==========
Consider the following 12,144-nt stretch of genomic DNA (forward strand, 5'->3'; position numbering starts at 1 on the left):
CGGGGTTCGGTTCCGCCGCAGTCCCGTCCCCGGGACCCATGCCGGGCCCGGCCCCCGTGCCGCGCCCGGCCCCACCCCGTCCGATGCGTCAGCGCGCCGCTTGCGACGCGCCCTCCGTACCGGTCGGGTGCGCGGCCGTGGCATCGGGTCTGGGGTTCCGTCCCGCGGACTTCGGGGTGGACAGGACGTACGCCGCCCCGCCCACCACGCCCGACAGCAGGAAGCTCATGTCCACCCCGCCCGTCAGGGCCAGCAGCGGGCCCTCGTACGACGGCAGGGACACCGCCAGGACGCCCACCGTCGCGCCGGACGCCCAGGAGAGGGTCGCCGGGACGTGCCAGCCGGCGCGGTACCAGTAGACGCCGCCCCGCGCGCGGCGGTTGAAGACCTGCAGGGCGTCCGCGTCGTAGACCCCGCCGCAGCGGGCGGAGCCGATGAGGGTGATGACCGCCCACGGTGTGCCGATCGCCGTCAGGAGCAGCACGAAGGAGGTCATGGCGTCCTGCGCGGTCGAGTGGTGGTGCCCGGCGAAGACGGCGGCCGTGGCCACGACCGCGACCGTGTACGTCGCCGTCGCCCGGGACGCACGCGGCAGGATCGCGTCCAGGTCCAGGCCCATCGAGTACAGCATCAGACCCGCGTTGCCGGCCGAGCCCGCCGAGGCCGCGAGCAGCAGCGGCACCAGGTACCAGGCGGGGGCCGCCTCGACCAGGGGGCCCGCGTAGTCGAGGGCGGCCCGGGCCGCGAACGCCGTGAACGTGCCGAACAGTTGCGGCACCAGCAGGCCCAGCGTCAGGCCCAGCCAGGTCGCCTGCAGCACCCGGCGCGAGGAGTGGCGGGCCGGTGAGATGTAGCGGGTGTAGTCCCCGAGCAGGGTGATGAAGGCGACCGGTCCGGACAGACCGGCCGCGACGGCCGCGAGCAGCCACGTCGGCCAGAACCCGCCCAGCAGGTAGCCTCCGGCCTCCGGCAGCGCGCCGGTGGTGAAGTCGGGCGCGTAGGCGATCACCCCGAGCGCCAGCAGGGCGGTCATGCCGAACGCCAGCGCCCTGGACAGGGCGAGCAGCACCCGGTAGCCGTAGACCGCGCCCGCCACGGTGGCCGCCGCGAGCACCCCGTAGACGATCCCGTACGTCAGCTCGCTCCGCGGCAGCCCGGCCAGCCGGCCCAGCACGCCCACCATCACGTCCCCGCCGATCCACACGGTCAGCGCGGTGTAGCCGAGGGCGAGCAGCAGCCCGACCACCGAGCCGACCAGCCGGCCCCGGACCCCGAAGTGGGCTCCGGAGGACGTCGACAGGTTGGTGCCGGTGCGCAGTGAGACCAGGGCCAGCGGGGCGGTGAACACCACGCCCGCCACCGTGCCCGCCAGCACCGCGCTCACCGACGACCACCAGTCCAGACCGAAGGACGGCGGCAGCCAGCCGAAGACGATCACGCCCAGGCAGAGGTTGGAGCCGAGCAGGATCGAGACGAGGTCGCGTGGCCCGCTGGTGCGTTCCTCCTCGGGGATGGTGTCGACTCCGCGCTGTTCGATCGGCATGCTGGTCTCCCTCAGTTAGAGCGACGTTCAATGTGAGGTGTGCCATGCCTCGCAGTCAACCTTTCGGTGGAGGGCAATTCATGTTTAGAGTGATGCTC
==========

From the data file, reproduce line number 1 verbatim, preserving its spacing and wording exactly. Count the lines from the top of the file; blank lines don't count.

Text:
Consider the following 12,144-nt stretch of genomic DNA (forward strand, 5'->3'; position numbering starts at 1 on the left):